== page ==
their top secret codes were broken by the Americans:

http://io9.com/how-the-u-s-cracked-j...hine-458385664

curiously these secret messages included information about plans for Pearl Harbor.
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Lionheart96
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#13
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#13
(Original post by felamaslen)
That's debatable. Most scholars have agreed that the alternative would have been a ground invasion, which while having the same result in the end (probably), would have prolonged the war and resulted in more casualties. The atom bombs, while a terrible war crime, probably did save numerous lives.
The Japanese had already pretty much lost, America dropped the bombs to assert its dominance in the world. The bombs killed hundreds of thousands it didn't save them.
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El Salvador
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#14
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#14
(Original post by Paulska_)
For some reason Japan thought it'd be a really good idea to attack pearl harbour unprovoked?
It was about the same time they were planning taking Hong Kong (a British colony) and soon after the Philippines (the American colony). Japan probably saw all colonial powers as the same thing.

And, America had been aiding China in all sorts of ways, so I wouldn't say it's entirely unprovoked.
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felamaslen
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#15
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#15
(Original post by Lionheart96)
The Japanese had already pretty much lost, America dropped the bombs to assert its dominance in the world. The bombs killed hundreds of thousands it didn't save them.
That's a minority view. Most agree that Japan surrendered as a result of the atomic bombs, and had they not been dropped, even more people would have died.
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El Salvador
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#16
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#16
(Original post by Maker)
Japan could have never won WWII. Even Admiral Yamamoto did not believe Japan could ever win.

They were banking on the hope that they could sieze large portions of their neighbours like Malayia, China and Korea for their natural resources and America would not have the stomach to send a lot of soldiers to die for these places that were thousands of miles from the American mainland and most Americans had never heard of.

America's industrial capacity to produce weapons would always be greater than Japan's and they basically got steam rolled into submission. The Atom bombs were not really needed but they were a way for the Japanese to surrender without having to lose all face.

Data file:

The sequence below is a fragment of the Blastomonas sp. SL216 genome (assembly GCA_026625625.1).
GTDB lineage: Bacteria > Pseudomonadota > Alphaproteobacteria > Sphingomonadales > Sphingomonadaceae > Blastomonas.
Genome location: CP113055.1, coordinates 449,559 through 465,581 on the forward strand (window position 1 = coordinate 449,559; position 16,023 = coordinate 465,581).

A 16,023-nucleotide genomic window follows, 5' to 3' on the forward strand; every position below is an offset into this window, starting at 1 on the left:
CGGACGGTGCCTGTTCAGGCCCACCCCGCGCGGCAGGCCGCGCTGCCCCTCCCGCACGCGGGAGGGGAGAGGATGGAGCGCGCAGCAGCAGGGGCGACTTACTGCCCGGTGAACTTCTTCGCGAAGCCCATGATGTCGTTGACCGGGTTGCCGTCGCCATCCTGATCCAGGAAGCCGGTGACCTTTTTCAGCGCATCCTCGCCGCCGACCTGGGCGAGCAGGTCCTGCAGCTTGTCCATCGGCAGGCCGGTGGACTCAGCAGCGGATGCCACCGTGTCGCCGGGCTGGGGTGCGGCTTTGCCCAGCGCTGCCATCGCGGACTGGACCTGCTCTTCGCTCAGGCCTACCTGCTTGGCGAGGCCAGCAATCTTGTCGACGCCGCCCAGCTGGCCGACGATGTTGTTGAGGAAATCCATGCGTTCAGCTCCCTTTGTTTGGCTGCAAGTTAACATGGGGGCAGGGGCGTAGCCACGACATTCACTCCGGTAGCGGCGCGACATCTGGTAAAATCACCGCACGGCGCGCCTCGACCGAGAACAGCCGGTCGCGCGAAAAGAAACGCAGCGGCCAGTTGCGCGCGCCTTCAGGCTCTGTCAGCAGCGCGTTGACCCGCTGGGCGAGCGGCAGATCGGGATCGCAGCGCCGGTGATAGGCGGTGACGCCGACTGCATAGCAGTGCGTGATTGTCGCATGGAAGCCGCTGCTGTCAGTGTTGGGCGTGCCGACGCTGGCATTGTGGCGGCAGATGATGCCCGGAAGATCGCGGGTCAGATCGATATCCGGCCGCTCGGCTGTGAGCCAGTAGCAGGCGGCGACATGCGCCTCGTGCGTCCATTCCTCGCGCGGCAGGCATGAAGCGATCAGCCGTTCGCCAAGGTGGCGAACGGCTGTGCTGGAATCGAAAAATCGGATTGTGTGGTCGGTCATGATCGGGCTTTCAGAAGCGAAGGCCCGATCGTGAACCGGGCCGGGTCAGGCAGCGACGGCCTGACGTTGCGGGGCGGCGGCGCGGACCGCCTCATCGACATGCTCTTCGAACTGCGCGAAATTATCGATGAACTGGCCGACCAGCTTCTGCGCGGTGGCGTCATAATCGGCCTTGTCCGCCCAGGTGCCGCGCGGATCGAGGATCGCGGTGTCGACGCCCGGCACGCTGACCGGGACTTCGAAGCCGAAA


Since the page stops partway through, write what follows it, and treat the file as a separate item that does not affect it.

They could have won had they not drained out all their resources and taken out China pieces of pieces.
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Lionheart96
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#17
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#17
(Original post by felamaslen)
That's a minority view. Most agree that Japan surrendered as a result of the atomic bombs, and had they not been dropped, even more people would have died.
however there is no proof to your claim, it is mere speculation.
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Clip
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#18
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#18
(Original post by Lionheart96)
The Japanese had already pretty much lost, America dropped the bombs to assert its dominance in the world. The bombs killed hundreds of thousands it didn't save them.
This is a view based wholly in anti-Americanism.

My view is that I don't care. The Japanese were ready to fight to the last drop of blood on every island, which would have cost untold lives to retake. The only way was to shock the mainland into surrender.

It was unlimited war. There was no such thing as innocent. It was anything goes. They got destroyed because they started a war of conquest and slavery, which huge numbers of Japanese were happy to go along with.
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Lionheart96
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#19
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#19
(Original post by Clip)
This is a view based wholly in anti-Americanism.

My view is that I don't care. The Japanese were ready to fight to the last drop of blood on every island, which would have cost untold lives to retake. The only way was to shock the mainland into surrender.

It was unlimited war. There was no such thing as innocent. It was anything goes. They got destroyed because they started a war of conquest and slavery, which huge numbers of Japanese were happy to go along with.
So would it be justifiable if someone nukes an american city or two? America start wars based on conquest and to simply make money, the american people are happy to go along with it, so we should nuke them too. 'anything goes'
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felamaslen
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#20
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#20
(Original post by Lionheart96)
however there is no proof to your claim, it is mere speculation.
In order to be a useful historian, you have to speculate to some extent. You have to ask questions such as "how likely is it that Japan would have surrendered as quickly as it did, given its penchant for suicidal behaviour?".